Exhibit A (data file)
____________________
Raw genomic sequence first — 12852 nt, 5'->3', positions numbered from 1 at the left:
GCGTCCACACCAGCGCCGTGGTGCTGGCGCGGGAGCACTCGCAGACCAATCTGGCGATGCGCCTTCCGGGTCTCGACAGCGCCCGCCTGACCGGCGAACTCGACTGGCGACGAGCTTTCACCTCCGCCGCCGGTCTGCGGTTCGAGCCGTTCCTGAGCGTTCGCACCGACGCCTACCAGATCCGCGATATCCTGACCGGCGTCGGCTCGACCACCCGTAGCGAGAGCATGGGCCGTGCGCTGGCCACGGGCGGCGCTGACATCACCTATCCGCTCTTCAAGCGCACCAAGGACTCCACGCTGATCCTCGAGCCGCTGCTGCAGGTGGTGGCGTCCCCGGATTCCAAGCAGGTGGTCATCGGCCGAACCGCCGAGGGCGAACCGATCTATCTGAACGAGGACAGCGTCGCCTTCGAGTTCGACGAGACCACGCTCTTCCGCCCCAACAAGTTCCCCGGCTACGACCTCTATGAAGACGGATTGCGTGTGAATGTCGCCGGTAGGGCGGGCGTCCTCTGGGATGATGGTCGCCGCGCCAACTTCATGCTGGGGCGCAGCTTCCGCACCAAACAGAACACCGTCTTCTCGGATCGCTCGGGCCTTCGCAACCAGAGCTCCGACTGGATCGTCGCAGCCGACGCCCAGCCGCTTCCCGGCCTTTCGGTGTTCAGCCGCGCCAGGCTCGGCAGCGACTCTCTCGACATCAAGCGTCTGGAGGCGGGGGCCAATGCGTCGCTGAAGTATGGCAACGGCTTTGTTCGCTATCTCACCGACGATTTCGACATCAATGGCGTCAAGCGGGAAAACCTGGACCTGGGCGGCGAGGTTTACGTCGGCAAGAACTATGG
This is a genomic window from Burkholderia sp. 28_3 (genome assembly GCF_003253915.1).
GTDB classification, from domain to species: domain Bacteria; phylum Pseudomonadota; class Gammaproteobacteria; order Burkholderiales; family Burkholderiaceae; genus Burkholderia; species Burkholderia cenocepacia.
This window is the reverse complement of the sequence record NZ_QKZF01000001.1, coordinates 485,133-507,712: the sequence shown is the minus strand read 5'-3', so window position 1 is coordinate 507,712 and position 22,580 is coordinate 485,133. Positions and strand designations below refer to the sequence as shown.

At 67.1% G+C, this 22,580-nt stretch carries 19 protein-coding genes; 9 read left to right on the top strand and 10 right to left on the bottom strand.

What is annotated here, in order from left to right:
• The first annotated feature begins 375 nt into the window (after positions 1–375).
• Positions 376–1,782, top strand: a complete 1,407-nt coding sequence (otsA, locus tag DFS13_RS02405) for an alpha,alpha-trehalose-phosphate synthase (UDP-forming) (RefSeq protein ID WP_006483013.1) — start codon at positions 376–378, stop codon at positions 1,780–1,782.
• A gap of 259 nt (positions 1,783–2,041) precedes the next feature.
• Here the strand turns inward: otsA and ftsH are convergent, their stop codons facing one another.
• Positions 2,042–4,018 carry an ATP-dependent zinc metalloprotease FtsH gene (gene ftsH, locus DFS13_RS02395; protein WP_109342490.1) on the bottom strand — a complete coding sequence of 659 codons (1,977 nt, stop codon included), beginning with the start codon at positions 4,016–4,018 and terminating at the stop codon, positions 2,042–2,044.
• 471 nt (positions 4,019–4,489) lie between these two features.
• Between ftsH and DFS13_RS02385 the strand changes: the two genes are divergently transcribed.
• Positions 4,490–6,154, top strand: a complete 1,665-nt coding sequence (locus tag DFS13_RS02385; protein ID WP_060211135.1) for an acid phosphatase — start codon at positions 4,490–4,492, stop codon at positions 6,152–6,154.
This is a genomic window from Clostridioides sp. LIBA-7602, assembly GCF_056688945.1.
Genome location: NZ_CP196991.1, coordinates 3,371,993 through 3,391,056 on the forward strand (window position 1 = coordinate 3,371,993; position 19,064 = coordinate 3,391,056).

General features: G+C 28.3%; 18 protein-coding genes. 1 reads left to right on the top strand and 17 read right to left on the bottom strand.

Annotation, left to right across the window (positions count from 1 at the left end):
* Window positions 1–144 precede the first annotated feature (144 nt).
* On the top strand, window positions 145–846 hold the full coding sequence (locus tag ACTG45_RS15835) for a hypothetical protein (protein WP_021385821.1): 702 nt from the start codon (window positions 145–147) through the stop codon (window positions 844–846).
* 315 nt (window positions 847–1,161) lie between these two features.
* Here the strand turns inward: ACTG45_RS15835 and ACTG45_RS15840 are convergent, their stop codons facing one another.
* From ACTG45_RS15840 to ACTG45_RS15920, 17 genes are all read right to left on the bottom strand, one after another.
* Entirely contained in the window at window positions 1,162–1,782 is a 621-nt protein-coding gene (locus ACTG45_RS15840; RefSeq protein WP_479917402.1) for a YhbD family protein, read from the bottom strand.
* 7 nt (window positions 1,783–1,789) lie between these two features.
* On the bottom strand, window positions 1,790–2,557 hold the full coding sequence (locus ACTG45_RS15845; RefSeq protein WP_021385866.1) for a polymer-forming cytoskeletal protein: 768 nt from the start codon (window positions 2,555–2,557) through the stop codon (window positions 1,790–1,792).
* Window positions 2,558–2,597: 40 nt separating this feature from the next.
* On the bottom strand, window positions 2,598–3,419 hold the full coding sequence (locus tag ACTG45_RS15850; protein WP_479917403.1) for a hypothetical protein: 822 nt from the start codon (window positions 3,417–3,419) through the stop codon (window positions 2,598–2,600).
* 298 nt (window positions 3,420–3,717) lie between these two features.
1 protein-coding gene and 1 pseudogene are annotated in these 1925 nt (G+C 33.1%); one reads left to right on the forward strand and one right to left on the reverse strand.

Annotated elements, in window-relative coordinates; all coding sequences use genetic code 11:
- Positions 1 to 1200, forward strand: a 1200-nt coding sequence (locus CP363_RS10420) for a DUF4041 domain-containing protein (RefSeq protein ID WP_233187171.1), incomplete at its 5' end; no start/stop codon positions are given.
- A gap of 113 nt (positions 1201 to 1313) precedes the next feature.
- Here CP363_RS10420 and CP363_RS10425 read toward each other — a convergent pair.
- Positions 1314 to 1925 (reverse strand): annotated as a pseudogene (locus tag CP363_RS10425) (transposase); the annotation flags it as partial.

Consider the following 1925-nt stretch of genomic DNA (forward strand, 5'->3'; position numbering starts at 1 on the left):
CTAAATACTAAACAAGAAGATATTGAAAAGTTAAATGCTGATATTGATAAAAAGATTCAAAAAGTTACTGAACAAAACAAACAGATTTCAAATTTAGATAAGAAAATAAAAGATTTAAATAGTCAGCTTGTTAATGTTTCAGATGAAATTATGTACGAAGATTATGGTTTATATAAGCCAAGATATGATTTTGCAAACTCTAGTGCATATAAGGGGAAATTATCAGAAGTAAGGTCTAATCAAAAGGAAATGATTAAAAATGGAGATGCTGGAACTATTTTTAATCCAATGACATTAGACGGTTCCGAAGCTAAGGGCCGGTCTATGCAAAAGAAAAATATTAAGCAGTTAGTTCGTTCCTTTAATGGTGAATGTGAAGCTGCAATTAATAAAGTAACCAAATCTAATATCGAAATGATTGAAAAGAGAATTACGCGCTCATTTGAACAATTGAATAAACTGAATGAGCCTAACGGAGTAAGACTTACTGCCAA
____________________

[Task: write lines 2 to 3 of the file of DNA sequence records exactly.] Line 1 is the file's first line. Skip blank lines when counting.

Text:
GCGTCCACACCAGCGCCGTGGTGCTGGCGCGGGAGCACTCGCAGACCAATCTGGCGATGCGCCTTCCGGGTCTCGACAGCGCCCGCCTGACCGGCGAACTCGACTGGCGACGAGCTTTCACCTCCGCCGCCGGTCTGCGGTTCGAGCCGTTCCTGAGCGTTCGCACCGACGCCTACCAGATCCGCGATATCCTGACCGGCGTCGGCTCGACCACCCGTAGCGAGAGCATGGGCCGTGCGCTGGCCACGGGCGGCGCTGACATCACCTATCCGCTCTTCAAGCGCACCAAGGACTCCACGCTGATCCTCGAGCCGCTGCTGCAGGTGGTGGCGTCCCCGGATTCCAAGCAGGTGGTCATCGGCCGAACCGCCGAGGGCGAACCGATCTATCTGAACGAGGACAGCGTCGCCTTCGAGTTCGACGAGACCACGCTCTTCCGCCCCAACAAGTTCCCCGGCTACGACCTCTATGAAGACGGATTGCGTGTGAATGTCGCCGGTAGGGCGGGCGTCCTCTGGGATGATGGTCGCCGCGCCAACTTCATGCTGGGGCGCAGCTTCCGCACCAAACAGAACACCGTCTTCTCGGATCGCTCGGGCCTTCGCAACCAGAGCTCCGACTGGATCGTCGCAGCCGACGCCCAGCCGCTTCCCGGCCTTTCGGTGTTCAGCCGCGCCAGGCTCGGCAGCGACTCTCTCGACATCAAGCGTCTGGAGGCGGGGGCCAATGCGTCGCTGAAGTATGGCAACGGCTTTGTTCGCTATCTCACCGACGATTTCGACATCAATGGCGTCAAGCGGGAAAACCTGGACCTGGGCGGCGAGGTTTACGTCGGCAAGAACTATGG
This is a genomic window from Burkholderia sp. 28_3 (genome assembly GCF_003253915.1).